I regret that you posted this. I derive so much of my amusement on social media from watching people break most/all of these rules.

4 Todd Benkert December 27, 2013 at 1:21 pm

Love it! :)

5 Christiane December 27, 2013 at 1:25 pm

some thoughts . . .

it’s much more fun if you don’t use grammatical rules when you blog . . . you don’t think in correct grammar, do you?
you don’t talk in correct grammar, do you?
hardly . . .

never friend close relatives who know each other . . . this will get too interesting if you do it

go ahead and use ALL CAPS whenever you feel like it . . . then get ready for incoming

never post anything that will give Grandma a heart attack

remember, what you write will come back to haunt you . . . srsly . . . I know of cases where people’s comments showed up as quotes on their tombstones

now go and have fun :)

6 Ben Coleman December 28, 2013 at 4:12 pm

Some of us do think in correct grammar – we think in incorrect grammar only when goofing around with language.

7 Doug Hibbard December 27, 2013 at 1:46 pm
8 Ben Coleman December 27, 2013 at 1:55 pm

On #1: Amen, preach it, brother! I’m not reticent to post a link to the appropriate Snopes page in the comments for people who fail at this.

On #7: I reserve the right to play “What would that typo mean if it were a real word?’ when appropriate. I’m still pointing out that you made a typo,
but hopefully in a much more amusing way.

On #25: Most FB games involve interaction with FB friends in some way. Some of those games make it easy to only involve those who are already playing the game. Some don’t (and some game-makers are inconsistent. Candy Crush Saga falls into the second category. Other ‘X Saga’ games by the same game-maker fall into the first category.). In the latter case, I have to try to remember who I’ve actually seen playing the game. Human memory being what it is, sometimes I fail.

9 Jim Pemberton December 27, 2013 at 2:17 pm

Aw, c’mon. How about a little grace for the socially inept?

10 Todd Benkert December 27, 2013 at 2:54 pm

I’ll give you grace on 8, 12, and 15. For the rest, the inner pharisee in me is all about law.

11 Chris Huff December 28, 2013 at 1:54 am

I used to use snopes a lot, and still do on occasion, but I found recently that they don’t always check their facts, only the ones they want to disprove. There are a few conservative versions of snopes out there, but they aren’t as extensive as snopes, and are often biased the other way.

12 Todd Benkert December 28, 2013 at 8:27 am

Snopes is not reliable for political issues but is quite handy for urban legends — ( a tooth left in a glass of Coca-Cola will not dissolve overnight nor are gang members targeting women and children at Walmart).

13 Bart Barber December 28, 2013 at 1:56 am

The future of Western Civilization pretty much depends upon my correction of people’s bad grammar on the Internet.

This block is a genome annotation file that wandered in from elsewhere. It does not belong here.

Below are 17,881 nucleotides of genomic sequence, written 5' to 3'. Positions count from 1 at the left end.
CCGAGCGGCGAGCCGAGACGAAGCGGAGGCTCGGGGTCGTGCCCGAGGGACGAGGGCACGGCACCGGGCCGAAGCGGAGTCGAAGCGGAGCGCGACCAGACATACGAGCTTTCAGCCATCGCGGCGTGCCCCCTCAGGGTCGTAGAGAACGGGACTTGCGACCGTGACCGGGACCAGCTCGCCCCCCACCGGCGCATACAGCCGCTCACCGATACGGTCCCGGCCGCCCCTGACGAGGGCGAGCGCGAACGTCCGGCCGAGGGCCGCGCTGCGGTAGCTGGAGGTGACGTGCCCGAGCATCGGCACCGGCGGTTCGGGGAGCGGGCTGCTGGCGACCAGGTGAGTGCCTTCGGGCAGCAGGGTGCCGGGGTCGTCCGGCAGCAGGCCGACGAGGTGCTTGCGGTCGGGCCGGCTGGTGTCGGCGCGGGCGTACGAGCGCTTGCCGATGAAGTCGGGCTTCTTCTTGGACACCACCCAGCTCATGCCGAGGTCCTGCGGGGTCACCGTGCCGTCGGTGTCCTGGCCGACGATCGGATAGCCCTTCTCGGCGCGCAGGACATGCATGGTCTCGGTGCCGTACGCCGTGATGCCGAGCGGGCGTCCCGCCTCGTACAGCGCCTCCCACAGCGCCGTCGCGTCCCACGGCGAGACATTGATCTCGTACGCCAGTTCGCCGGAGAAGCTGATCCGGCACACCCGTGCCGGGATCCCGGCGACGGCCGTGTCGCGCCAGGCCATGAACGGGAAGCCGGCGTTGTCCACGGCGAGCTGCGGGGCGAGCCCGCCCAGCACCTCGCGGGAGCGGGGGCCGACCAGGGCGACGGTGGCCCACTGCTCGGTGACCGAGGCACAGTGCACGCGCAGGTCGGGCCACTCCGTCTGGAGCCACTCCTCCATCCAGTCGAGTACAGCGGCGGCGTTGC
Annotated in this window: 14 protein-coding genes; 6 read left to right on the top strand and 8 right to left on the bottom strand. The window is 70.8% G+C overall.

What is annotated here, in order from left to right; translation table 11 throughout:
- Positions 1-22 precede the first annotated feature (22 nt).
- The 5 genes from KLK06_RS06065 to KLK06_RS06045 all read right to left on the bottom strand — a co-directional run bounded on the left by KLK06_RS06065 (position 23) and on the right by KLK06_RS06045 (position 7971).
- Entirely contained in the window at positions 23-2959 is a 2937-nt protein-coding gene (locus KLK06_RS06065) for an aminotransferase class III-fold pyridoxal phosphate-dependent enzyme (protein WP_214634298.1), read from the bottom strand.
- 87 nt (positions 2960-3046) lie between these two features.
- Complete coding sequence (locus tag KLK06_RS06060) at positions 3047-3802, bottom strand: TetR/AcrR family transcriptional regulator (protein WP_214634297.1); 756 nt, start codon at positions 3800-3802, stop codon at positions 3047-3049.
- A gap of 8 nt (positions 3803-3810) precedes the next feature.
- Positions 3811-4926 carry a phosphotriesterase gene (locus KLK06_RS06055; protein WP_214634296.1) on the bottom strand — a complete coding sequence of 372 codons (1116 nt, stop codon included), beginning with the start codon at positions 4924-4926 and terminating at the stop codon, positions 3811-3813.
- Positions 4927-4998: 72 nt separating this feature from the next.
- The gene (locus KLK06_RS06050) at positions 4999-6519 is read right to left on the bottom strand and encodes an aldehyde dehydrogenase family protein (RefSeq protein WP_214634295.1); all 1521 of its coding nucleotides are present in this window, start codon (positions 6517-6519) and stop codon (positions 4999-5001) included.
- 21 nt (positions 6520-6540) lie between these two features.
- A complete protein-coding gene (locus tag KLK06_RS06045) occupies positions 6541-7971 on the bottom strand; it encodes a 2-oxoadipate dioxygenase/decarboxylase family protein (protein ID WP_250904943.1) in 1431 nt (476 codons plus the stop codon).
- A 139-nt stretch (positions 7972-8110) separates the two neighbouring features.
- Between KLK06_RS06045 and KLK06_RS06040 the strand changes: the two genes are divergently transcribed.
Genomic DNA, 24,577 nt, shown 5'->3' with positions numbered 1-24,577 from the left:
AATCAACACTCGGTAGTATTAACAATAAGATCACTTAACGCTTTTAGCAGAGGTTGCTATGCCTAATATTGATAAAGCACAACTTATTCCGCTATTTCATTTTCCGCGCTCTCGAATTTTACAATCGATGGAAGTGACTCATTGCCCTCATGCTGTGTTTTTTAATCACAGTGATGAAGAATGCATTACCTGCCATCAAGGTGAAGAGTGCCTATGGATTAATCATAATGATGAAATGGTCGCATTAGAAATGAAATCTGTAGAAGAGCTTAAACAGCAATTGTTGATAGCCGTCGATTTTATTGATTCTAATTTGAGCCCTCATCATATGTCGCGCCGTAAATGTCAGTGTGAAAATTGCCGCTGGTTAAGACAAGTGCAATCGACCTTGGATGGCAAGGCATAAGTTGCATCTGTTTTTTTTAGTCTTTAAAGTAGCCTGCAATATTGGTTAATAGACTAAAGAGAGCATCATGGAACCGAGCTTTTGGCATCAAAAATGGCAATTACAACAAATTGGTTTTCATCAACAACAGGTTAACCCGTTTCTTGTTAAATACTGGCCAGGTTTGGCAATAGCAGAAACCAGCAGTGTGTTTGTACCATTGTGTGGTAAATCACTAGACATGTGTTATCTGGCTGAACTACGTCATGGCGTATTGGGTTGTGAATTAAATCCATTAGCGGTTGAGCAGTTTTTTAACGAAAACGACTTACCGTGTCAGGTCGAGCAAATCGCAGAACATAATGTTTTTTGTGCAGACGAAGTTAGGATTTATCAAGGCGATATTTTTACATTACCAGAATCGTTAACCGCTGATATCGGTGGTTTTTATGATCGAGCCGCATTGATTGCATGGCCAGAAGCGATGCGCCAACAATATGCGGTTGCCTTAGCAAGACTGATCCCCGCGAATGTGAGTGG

14 Ben Coleman December 28, 2013 at 12:53 pm

That pretty much demands that I post this.

15 Dave Miller December 28, 2013 at 10:49 am

WOW. GREAT ARTICLE.. I MUST SHARE THIS ON FACEBOOK AND TWITTER. SOME OF THESE THINGS REALLY ANNOY ME!

16 Doug Hibbard December 28, 2013 at 10:57 am

He didn’t even say a word about smileys!! :) :) ;)

17 Todd Benkert December 28, 2013 at 1:17 pm

I subsumed smileys under the more general category of “emoticons” :) :P :-) ;) <3 see #28 :)

18 Ben Coleman December 28, 2013 at 1:29 pm

Ah do believe that Doug is commenting about the fact that *Dave* uncharacteristically didn’t say a word about smileys. And while you may have referred to them as emoticons instead, you *still* *used* *them*. Expect the wrath of Dave to fall when he realizes it.

19 Todd Benkert December 28, 2013 at 3:02 pm

Ahh, my mistake — in any case, I make a point to always use smileys when messaging Dave :)

20 Ben Coleman December 28, 2013 at 4:08 pm

I was half expecting someone to reply “‘The Wrath of Dave’ – that’s a Star Trek movie, isn’t it?”

21 Ben Coleman December 28, 2013 at 4:10 pm

Though I’ll have to admit that ‘D-a-a-a-a-a-a-a-a-a-a-a-a-a-a-a-a-a-v-e-!’ doesn’t quite have the same ring to it.

22 Doug Hibbard December 28, 2013 at 4:35 pm

I khan’t believe you expected that joke.

23 Ben Coleman December 28, 2013 at 5:09 pm

Doug: so, you’re advocating lowered expectations?

24 Dave Miller December 28, 2013 at 6:26 pm

Wow

25 Doug Hibbard December 28, 2013 at 6:41 pm

Well, the needs of the many outweigh the needs of the few.

26 Doug Hibbard December 28, 2013 at 6:43 pm

Not going to embed, but follow the link :)

http://cheezburger.com/6902089728

27 Doug Hibbard December 28, 2013 at 4:06 pm

You know what’s a major annoyance?

People who comment without reading the original post closely.

:) ;)

8)

28 Ben Coleman December 28, 2013 at 4:15 pm

But if people couldn’t comment without reading the original post, you’d eliminate 90% of Slashdot traffic.

29 Dave Miller December 28, 2013 at 6:27 pm

I fully agree Doug.

30 Ryan Perz December 28, 2013 at 6:58 pm

Thanks for sharing your tips. One I would add: there is really no need to wish your spouse happy anniversary on Facebook (or birthday for that matter) at all. It just seems artificial. Instead, she would probably appreciate a social media “fast” for the day in order to spend quality time together.

31 Rick Patrick December 29, 2013 at 9:51 am

Most SBC Voices readers would be proud of me for actually quoting Piper in my sermon this morning—a very rare occurrence:

“One of the great uses of Twitter and Facebook will be to prove at the Last Day that prayerlessness was not from lack of time.” —John Piper

32 Todd Benkert December 31, 2013 at 8:16 am

Now, just replace “Twitter and Facebook” with “the SBC Voices comment stream.”

33 Dave Miller December 29, 2013 at 11:31 pm

I learned of a horror greater than emoticons called emojis or something like that. The end is near.

34 Ben Coleman December 30, 2013 at 2:30 pm

The end of what?

35 Christiane December 30, 2013 at 2:56 pm

please don’t encourage him . . . he might make happy faces explode again